9. Consequences of occupational asthma on employment and financial status: a follow-up study.

    Science.gov (United States)

    Ameille, J; Pairon, J C; Bayeux, M C; Brochard, P; Choudat, D; Conso, F; Devienne, A; Garnier, R; Iwatsubo, Y

    1997-01-01

    The aim of this study was to describe changes in employment and income following a diagnosis of occupational asthma, and to determine what factors might affect these changes. Two hundred and nine patients with occupational asthma were reviewed on average 3.1 yrs after the diagnosis had been made. They were contacted by telephone or were sent a self-administered questionnaire by post. Multiple logistic regression models were constructed to determine which variables were associated with loss of employment after the diagnosis. At the time of review, 44% of patients had left their previous job and 25% were currently unemployed. Remarkably, 32% remained exposed to the offending agents in the same job. Forty six percent of the patients had suffered a reduction of income (84% of those who had left their employer versus 19% of those still employed in the same company (p company, level of education, and age at the time of diagnosis were significantly associated with a risk for becoming unemployed or having a new employer after the diagnosis of occupational asthma. Occupational asthma results in severe socioeconomic consequences. The French compensation system for occupational asthma should be revised, as the criteria currently used to determine compensation for this disease largely underestimate the social and occupational damages.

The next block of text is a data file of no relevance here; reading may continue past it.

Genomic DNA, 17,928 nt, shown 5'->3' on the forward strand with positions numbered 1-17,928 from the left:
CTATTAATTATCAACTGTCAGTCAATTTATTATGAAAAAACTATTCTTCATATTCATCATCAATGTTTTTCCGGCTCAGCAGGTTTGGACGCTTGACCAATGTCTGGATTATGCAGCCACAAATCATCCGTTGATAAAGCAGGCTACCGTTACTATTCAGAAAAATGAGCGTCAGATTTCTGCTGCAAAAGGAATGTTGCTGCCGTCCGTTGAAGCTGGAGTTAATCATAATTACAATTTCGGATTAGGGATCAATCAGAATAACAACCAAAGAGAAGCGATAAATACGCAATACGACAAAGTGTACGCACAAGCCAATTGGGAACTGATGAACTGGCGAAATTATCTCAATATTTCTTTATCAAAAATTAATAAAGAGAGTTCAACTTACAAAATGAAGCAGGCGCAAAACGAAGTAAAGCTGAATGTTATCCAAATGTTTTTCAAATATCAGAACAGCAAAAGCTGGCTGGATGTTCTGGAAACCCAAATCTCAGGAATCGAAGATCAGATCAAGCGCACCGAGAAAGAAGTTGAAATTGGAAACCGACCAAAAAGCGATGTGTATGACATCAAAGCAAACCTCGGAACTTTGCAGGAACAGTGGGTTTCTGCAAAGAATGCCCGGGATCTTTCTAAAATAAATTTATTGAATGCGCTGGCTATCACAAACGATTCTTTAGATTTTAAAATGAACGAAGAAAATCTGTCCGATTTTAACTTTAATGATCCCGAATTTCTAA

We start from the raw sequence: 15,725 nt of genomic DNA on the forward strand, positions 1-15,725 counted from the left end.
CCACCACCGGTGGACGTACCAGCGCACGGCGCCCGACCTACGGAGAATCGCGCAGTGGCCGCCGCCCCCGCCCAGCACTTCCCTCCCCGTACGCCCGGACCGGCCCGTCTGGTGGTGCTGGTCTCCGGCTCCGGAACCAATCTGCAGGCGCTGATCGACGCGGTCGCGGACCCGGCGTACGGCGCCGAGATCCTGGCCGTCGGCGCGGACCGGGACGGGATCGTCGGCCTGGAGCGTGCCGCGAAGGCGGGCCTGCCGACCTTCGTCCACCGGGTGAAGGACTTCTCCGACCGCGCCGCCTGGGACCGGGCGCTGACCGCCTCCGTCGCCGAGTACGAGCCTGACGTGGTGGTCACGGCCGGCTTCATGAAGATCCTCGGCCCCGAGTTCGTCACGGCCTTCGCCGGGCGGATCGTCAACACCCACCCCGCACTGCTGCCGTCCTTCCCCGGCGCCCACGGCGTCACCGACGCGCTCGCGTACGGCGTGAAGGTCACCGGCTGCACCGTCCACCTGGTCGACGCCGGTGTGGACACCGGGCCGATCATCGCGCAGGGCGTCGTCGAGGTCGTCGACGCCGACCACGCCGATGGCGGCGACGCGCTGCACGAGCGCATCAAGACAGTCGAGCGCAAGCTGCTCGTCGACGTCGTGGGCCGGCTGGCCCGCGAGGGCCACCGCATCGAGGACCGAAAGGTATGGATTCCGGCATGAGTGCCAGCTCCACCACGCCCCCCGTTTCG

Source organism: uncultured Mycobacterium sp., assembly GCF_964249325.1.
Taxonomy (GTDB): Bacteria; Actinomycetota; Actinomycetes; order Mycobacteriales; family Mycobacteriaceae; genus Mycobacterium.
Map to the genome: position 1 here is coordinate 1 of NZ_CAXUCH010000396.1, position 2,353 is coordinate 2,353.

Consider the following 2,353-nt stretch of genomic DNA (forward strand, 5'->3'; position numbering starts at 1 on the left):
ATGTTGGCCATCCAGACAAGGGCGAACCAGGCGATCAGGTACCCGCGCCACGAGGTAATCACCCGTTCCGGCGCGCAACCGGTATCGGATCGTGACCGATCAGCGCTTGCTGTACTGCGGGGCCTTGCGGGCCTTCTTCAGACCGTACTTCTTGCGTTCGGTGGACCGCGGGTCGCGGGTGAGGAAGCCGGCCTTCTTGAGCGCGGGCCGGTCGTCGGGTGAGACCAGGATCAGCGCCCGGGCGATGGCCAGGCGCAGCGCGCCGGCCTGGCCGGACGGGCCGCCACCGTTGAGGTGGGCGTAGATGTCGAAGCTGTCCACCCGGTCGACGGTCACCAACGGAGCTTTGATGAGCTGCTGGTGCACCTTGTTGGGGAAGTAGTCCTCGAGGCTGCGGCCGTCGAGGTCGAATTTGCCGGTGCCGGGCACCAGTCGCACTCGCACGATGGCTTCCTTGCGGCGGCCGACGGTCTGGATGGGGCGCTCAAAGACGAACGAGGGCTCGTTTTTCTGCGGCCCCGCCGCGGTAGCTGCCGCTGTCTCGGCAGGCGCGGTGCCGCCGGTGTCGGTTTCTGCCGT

10. 42 CFR 411.104 - Current employment status.

    Science.gov (United States)

    2010-10-01